True or false: When a plane crashes, everyone dies. If you’re like most people, you answered true. After all, the biggest disasters are tattooed in our memories. May 1996: ValuJet 592 slams into the Florida Everglades with 110 people on board. No survivors. July 1996: TWA 800 explodes with 230 on board. No survivors. September 1998: Swissair 111 crashes near Nova Scotia with 229 on board. No survivors. October 1999: EgyptAir 990 dives into the Atlantic Ocean with 217 on board. No survivors. It’s easy to think the chances of surviving a plane crash are hopeless. Indeed, during the safety briefing on a recent flight, a fellow passenger whispered to me: “If this plane goes down, we’re all dead and there’s nothing we can do about it.”
One dangerous consequence of the Myth of Hopelessness is that when people believe there’s nothing they can do to save themselves, they put themselves in even greater peril.
I’m embarrassed to admit that every time I fly, I go through a litany of superstitious rituals. I always tap the right doorjamb of the plane when I step aboard. During takeoff and landing, I mumble a short prayer that I learned long ago in Sunday school. So imagine my surprise—and relief—when I discovered that one of the world’s leading authorities on plane crashes is also afraid of flying. Arnold Barnett is a sixty-year-old professor at MIT who specializes in operations research, a field of applied math that uses numbers to improve complex systems like air traffic control and assembly lines. Barnett tells me that his interest in aviation safety grew from his flying phobia. Nearly two decades ago, he figured he might calm his fears by learning more about the risks of dying in a plane crash. He started out by asking: Why do people perceive the danger to be so great? Barnett studied the front page of The New York Times and found the answer. Page-one coverage of airplane accidents was sixty times greater than reporting on HIV/AIDs; fifteen hundred times greater than auto hazards; and six thousand times greater than cancer, the second leading killer in America after heart disease.
Next, Barnett created a brand-new measurement that captures precisely what people want to know: What are my chances of dying on my next flight? In the aviation safety field, it’s known as Q: death risk per randomly chosen flight. And here’s Barnett’s bottom line: When you get on your next jet airplane, your chance of being killed—your Q—is one in ninety million. That means you could fly every day for the next 250,000 years before you would perish in a crash. No matter how frequently you travel, your risk of death remains the same: one in ninety million. I ask Barnett if his Q research has cured his fear of flying. Not entirely, he laughs, but it definitely helps.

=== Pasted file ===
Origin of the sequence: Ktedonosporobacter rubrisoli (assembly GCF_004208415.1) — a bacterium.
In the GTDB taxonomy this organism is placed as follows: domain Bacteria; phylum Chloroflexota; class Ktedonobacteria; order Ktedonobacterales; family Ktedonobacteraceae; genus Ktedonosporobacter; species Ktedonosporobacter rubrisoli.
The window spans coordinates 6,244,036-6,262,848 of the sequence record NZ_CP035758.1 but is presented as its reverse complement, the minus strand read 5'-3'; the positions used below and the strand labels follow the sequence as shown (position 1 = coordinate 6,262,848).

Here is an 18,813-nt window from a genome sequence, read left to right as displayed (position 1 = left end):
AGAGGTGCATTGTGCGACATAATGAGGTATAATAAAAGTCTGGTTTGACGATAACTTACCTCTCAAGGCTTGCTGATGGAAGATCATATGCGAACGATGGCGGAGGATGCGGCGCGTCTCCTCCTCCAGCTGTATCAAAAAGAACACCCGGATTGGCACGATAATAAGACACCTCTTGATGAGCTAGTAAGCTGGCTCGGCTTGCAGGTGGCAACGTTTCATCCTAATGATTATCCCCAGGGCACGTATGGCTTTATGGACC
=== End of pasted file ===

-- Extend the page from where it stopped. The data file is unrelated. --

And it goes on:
Even if you somehow ended up in a plane crash—a remarkably unlikely if—your chances of dying are unbelievably small. Believe it or not, the survival rate in plane crashes is 95.7 percent. Yes, 95.7. More precisely, the National Transportation Safety Board analyzed all the airplane accidents between 1983 and 2000. Some 53,487 people were involved in those incidents, and 51,207 survived. Hence, the survival rate of 95.7. The safety board judged twenty-six of the accidents to be the worst, meaning that they involved fire, injuries, or substantial damage. Excluding those in which no one had a chance, the survival rate in the most “serious” accidents was 76.6 percent. This means that even in bad crashes, more than three-quarters of the passengers survive. “Contrary to public perception,” the board concluded, “the most likely outcome of an accident is that most of the occupants survived.”
One dangerous consequence of the Myth of Hopelessness is that when people believe there’s nothing they can do to save themselves, they put themselves in even greater peril. Before flying, they pop a few drinks in the bar. As soon as they get on the plane, they take off their shoes, crack open a book, read the paper, or crank up the iPod. They put on their face masks to sleep and ignore the safety briefings and information cards. If the plane crashes, they figure it doesn’t matter if they’re drunk, barefoot, and blindfolded: They’re dead anyway.
Here again, consider the facts. According to the European Transport Safety Council, 40 percent of the fatalities in plane crashes around the world occur in situations that are actually survivable. In other words, out of an average of fifteen hundred total fatalities, some six hundred people die in accidents where they might have lived. The question is: Why? Broadly speaking, the planes are well made—the safety equipment is good—the standards are high. Of course, there are plenty of improvements that would make airplanes even safer (like air bags, three-point safety harnesses, and rear-facing seats). But in survivable crashes, the experts say, it all comes down to human factors and what you do—or don’t do—to save yourself.
Excerpted from The Survivor’s Club by Ben Sherwood (c) 2009 with permission from the publisher, Grand Central Publishing, Hachette Book Group
Ben Sherwood was executive producer of ABC’s Good Morning America and senior broadcast producer of NBC Nightly News . His bestselling novels, The Man Who Ate the 747 and The Death and Life of Charlie St. Cloud , were published around the world. He also has a web site devoted to survivorship, www.TheSurvivorsClub.org.